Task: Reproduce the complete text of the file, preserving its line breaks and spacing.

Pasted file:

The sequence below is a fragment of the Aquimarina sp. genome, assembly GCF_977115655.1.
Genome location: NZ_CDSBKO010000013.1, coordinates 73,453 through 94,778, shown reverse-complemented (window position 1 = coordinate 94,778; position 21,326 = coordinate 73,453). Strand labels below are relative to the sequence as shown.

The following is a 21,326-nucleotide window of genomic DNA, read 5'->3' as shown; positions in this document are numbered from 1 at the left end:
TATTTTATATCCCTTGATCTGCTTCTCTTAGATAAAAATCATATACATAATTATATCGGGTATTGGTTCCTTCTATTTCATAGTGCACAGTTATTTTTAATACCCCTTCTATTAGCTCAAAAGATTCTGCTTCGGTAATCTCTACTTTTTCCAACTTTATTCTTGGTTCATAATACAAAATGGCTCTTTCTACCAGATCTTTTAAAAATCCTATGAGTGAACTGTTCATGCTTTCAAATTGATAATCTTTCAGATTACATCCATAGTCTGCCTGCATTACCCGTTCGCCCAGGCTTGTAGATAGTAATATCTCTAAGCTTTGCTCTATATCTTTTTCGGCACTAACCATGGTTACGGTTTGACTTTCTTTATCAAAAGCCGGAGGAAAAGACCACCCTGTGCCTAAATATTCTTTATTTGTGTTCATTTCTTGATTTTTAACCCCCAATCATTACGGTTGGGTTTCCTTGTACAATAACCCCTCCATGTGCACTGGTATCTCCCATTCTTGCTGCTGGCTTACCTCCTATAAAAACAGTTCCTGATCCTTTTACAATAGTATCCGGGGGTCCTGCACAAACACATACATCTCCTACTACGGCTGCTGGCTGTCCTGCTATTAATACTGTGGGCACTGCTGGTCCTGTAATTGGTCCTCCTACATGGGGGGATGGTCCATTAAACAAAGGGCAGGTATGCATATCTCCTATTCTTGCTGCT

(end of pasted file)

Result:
The sequence below is a fragment of the Aquimarina sp. genome, assembly GCF_977115655.1.
Genome location: NZ_CDSBKO010000013.1, coordinates 73,453 through 94,778, shown reverse-complemented (window position 1 = coordinate 94,778; position 21,326 = coordinate 73,453). Strand labels below are relative to the sequence as shown.

The following is a 21,326-nucleotide window of genomic DNA, read 5'->3' as shown; positions in this document are numbered from 1 at the left end:
TATTTTATATCCCTTGATCTGCTTCTCTTAGATAAAAATCATATACATAATTATATCGGGTATTGGTTCCTTCTATTTCATAGTGCACAGTTATTTTTAATACCCCTTCTATTAGCTCAAAAGATTCTGCTTCGGTAATCTCTACTTTTTCCAACTTTATTCTTGGTTCATAATACAAAATGGCTCTTTCTACCAGATCTTTTAAAAATCCTATGAGTGAACTGTTCATGCTTTCAAATTGATAATCTTTCAGATTACATCCATAGTCTGCCTGCATTACCCGTTCGCCCAGGCTTGTAGATAGTAATATCTCTAAGCTTTGCTCTATATCTTTTTCGGCACTAACCATGGTTACGGTTTGACTTTCTTTATCAAAAGCCGGAGGAAAAGACCACCCTGTGCCTAAATATTCTTTATTTGTGTTCATTTCTTGATTTTTAACCCCCAATCATTACGGTTGGGTTTCCTTGTACAATAACCCCTCCATGTGCACTGGTATCTCCCATTCTTGCTGCTGGCTTACCTCCTATAAAAACAGTTCCTGATCCTTTTACAATAGTATCCGGGGGTCCTGCACAAACACATACATCTCCTACTACGGCTGCTGGCTGTCCTGCTATTAATACTGTGGGCACTGCTGGTCCTGTAATTGGTCCTCCTACATGGGGGGATGGTCCATTAAACAAAGGGCAGGTATGCATATCTCCTATTCTTGCTGCT